US golf star Patrick Reed surprises local students with school visit

Patrick Reed during his visit for the second time at a local school. (Getty Images)
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Updated 29 January 2020

US golf star Patrick Reed surprises local students with school visit

  • I want to be a worldwide player but also help grow the game of golf, so any time we get the juniors involved, it’s a special moment for me, Reed says

JEDDAH: Efforts to grow the game of golf in Saudi Arabia were boosted on Wednesday when former Masters winner and world No. 12 Patrick Reed surprised over 100 school students with a visit on the eve of the Saudi International.

The visit was part of Golf Saudi’s drive to inspire a million people to try the game in the next decade, part of the country’s investment in sport at all levels.

Reed returned to the school he first visited last year, to meet and talk to students about golf, the importance of sport and being active, as well as important lessons from his career.

Following the visit, Reed said: “I want to be a worldwide player but also help grow the game of golf, so any time we get the juniors involved, it’s a special moment for me. I came (to the school) last year and had an amazing time. Coming back and seeing some familiar and new faces, just the support they’ve given myself and the golf tournament in general is unbelievable. We had a blast. I can’t wait to do it again.”

Acknowledging the event’s mission to attract a new audience and grow golf with people of all ages, he added: “Last year when we were out there on the course, seeing as many kids as we did walking around, it’s awesome to see. That’s the biggest thing for me.”

Reed also referenced the responsibility he feels to travel to emerging golf markets to bolster the game worldwide.

“That’s the only way golf is going to grow in the next generation and generations after that is by doing things that Jack Nicklaus, Gary Player and Arnold Palmer did, and the things that Tiger (Woods) and Phil (Mickelson) have done, and now it’s our role.”

Lourens de Jager from The World Academy said: “Patrick has created a love for golf, an interest and it’s definitely a huge change since last year. We are now taking our students to the course to start playing golf. This tournament creates a lot of excitement and will hopefully encourage them to pursue as a career as well.”

Commenting on what message from Patrick best resonated with the students, de Jager added: “Perseverance. Nothing comes easy. You have to work at it and as soon as you achieve a certain milestone, it becomes more difficult. You have to keep persevering until you reach his level. That’s the most important message.”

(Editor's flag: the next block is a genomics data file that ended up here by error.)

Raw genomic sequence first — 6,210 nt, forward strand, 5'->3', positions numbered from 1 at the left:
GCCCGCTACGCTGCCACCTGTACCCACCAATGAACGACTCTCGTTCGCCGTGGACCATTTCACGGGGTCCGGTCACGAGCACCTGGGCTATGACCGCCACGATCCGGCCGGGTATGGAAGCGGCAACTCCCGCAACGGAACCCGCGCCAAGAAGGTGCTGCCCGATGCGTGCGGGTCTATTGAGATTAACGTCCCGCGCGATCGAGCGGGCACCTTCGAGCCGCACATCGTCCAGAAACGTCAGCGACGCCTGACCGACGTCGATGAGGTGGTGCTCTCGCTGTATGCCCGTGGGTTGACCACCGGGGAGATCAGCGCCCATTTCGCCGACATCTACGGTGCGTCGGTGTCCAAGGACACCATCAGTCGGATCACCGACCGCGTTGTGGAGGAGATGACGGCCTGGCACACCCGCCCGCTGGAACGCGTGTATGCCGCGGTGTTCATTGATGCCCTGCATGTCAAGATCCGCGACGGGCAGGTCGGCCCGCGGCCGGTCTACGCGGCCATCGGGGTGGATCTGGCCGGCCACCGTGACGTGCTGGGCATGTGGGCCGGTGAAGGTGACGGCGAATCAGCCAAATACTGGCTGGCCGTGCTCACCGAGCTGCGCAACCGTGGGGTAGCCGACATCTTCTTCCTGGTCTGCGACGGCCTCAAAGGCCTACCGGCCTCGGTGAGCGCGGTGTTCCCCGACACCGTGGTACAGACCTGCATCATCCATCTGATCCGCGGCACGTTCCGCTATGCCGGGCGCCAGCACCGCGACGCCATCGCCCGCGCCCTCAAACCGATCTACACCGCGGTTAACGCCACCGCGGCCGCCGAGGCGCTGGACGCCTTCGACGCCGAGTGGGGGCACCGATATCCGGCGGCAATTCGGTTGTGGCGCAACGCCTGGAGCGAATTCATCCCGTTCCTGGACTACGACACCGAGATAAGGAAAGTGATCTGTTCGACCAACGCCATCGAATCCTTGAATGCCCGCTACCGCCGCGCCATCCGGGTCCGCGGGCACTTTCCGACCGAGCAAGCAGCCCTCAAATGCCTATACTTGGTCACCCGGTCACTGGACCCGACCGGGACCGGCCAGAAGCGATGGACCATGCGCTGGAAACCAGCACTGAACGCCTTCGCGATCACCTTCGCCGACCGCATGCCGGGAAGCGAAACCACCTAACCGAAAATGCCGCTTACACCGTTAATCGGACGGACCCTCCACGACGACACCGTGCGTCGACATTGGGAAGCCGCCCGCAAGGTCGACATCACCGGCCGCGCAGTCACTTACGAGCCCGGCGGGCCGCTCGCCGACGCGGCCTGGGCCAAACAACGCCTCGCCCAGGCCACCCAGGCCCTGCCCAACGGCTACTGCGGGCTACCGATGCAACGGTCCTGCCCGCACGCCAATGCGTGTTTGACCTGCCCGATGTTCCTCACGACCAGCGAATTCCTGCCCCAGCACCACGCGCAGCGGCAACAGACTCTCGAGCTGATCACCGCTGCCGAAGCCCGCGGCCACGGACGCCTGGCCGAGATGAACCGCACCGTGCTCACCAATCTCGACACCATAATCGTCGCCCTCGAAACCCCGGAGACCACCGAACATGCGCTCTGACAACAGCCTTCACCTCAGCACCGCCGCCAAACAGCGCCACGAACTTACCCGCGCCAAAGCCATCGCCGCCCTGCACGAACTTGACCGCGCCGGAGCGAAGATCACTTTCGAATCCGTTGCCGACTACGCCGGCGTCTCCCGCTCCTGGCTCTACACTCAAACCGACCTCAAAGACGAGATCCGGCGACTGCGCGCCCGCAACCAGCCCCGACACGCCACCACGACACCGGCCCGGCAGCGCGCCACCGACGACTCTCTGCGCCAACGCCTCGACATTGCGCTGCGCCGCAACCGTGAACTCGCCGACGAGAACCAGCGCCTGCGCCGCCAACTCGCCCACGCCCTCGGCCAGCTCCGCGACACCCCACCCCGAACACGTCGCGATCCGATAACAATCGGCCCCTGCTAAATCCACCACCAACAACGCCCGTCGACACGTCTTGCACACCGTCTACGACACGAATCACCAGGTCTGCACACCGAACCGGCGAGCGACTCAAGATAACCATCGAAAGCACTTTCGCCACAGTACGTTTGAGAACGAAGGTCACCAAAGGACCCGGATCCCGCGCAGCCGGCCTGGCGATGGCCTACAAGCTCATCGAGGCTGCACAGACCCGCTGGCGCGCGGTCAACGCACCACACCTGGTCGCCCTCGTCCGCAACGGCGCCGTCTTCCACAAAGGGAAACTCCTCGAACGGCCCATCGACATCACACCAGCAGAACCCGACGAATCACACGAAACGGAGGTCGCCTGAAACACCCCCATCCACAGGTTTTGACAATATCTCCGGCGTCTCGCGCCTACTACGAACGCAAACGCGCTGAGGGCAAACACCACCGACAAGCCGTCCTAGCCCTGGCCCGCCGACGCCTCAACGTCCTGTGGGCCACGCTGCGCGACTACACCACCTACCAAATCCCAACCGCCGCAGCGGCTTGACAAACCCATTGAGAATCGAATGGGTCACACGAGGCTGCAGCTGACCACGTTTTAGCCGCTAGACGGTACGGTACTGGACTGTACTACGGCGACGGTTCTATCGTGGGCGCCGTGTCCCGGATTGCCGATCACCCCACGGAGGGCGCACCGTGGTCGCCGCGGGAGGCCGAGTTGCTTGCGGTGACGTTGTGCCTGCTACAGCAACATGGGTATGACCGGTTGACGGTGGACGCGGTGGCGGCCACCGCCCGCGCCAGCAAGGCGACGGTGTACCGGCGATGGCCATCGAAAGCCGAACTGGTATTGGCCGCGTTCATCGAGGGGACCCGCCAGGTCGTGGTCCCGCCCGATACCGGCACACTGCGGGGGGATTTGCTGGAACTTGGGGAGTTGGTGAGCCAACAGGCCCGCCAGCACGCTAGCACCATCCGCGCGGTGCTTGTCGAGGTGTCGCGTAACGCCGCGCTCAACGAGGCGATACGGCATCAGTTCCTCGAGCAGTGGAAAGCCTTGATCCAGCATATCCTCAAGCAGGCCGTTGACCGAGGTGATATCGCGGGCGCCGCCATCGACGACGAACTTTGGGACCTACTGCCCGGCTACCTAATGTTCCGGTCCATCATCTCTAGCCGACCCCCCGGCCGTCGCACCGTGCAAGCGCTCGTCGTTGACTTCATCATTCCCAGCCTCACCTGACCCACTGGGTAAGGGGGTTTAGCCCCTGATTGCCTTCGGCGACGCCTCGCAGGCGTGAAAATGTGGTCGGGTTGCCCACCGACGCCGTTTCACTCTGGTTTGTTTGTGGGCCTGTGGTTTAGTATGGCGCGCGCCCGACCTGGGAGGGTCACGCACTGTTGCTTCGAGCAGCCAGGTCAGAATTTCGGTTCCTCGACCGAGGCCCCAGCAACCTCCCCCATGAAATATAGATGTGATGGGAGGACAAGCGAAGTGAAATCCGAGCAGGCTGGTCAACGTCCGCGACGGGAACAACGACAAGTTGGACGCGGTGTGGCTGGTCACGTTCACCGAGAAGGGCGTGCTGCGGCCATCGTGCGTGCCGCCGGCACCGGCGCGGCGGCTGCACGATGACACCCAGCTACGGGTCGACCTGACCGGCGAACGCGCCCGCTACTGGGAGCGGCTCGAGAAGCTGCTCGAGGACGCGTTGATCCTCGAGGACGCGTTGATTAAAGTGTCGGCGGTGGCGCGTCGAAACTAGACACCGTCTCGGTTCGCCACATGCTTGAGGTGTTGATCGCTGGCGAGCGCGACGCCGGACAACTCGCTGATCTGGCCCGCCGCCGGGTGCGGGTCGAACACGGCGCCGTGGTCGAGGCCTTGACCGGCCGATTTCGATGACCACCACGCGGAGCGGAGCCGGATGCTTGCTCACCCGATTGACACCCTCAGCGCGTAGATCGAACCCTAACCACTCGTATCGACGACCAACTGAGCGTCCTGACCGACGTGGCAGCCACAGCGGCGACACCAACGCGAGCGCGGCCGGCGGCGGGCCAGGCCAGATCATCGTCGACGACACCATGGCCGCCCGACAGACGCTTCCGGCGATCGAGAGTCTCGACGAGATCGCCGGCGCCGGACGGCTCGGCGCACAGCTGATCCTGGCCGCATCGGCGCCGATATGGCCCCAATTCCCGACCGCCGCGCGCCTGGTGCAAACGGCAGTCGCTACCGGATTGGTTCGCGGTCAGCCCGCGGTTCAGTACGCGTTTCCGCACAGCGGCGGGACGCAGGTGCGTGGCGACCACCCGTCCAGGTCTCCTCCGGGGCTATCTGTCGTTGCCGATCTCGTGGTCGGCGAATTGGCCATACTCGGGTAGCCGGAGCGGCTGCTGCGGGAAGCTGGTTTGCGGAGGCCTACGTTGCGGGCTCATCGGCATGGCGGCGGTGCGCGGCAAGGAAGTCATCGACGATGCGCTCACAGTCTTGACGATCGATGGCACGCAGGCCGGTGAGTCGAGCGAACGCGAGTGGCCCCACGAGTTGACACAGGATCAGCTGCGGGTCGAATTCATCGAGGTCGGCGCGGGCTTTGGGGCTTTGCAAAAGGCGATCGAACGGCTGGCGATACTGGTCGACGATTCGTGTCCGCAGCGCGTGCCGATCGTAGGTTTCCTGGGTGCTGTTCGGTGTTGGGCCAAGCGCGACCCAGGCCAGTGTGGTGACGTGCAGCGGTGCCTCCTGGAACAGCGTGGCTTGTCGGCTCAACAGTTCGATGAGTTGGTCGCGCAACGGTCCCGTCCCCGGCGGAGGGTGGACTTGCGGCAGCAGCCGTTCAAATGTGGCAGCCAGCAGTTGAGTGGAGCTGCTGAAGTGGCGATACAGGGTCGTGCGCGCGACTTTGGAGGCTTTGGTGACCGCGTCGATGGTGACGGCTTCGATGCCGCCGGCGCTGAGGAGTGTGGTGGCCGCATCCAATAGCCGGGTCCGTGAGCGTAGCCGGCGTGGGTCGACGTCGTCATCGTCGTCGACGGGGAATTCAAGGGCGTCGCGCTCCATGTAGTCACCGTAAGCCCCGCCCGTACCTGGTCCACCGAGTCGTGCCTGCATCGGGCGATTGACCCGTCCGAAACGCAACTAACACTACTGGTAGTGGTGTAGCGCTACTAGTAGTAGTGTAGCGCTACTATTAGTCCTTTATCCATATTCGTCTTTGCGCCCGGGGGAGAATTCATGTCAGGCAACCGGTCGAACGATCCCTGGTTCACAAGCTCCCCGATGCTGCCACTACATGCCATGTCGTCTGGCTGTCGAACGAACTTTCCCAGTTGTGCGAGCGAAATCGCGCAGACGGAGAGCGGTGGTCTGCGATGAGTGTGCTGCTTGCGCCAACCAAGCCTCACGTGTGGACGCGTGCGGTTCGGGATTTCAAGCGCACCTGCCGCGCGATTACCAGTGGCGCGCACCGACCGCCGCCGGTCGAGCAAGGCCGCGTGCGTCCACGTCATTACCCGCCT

The Saudi International is part of the country’s investment in sport at all levels; from the grassroots to partnerships with history-making global events and superstars.

Sports hosted include World Wrestling Entertainment (WWE), Formula-E, the Dakar Rally, international tennis, Italian and Spanish Super Cup football, plus international football. This past December, the world watched on as Anthony Joshua defeated Andy Ruiz Jr to retain his world heavyweight boxing titles in the Clash On The Dunes.

 The Kingdom’s golf investment includes the building of top-class golf facilities including 13 new courses by 2030, development of junior talent with training and coaching, plus events.

 In December, the Ladies European Tour announced the first ever professional women’s golf event in the Kingdom, the Saudi Ladies Championship, which will take place in March, also at the Royal Greens Golf & Country Club.


Rain causes fresh delay to England-Pakistan 2nd Test

Updated 15 August 2020

Rain causes fresh delay to England-Pakistan 2nd Test

  • Pakistan, 1-0 down in a three-match series, will resume on 223-9 in their first innings
  • Mohammad Rizwan is not out at 60

SOUTHAMPTON, United Kingdom: Rain meant there was no play before lunch on the third day of the second Test between England and Pakistan at Southampton on Saturday in a match already plagued by stoppages for bad weather.
Play should have resumed at 11:00 am local time (1000 GMT) but light rain meant the pitch and square remained fully covered, with the floodlights then on full beam.
Had the players been on the field, play may well have continued given the rain was only of the ‘spitting’ kind.
But, with no spectators present in a series being played behind closed doors because of the coronavirus, the floodlights were then switched off in a clear indication the umpires had decided there would not be any action before lunch.
Pakistan, 1-0 down in a three-match series, will resume on 223-9 in their first innings, after winning the toss, following a second day where only 40 overs’ play took place.
Mohammad Rizwan batted with huge skill and resolve in overcast, swing-friendly conditions, to be 60 not out.
In partnership with dogged tailender Mohammad Abbas (two off 20 balls), the wicketkeeper took Pakistan past 200 in a ninth-wicket after they had come together with the tourists struggling at 176-8.
This was Rizwan’s second fifty in eight career Tests following his 95 against Australia in Brisbane in November.
Pakistan were also indebted to opener Abid Ali (60) and Babar Azam (47) for painstaking innings when the conditions were stacked against the batsmen.
Meanwhile in-form paceman Stuart Broad became the first England bowler since off-spinner Graeme Swann 11 years ago to take at least three wickets in seven consecutive Test innings thanks to a return of 3-56 in 25 overs.
Broad has taken 25 wickets in four Test so far this season at a misery average of 12.88.
Victory in this match will see England secure their first series win over Pakistan since 2010.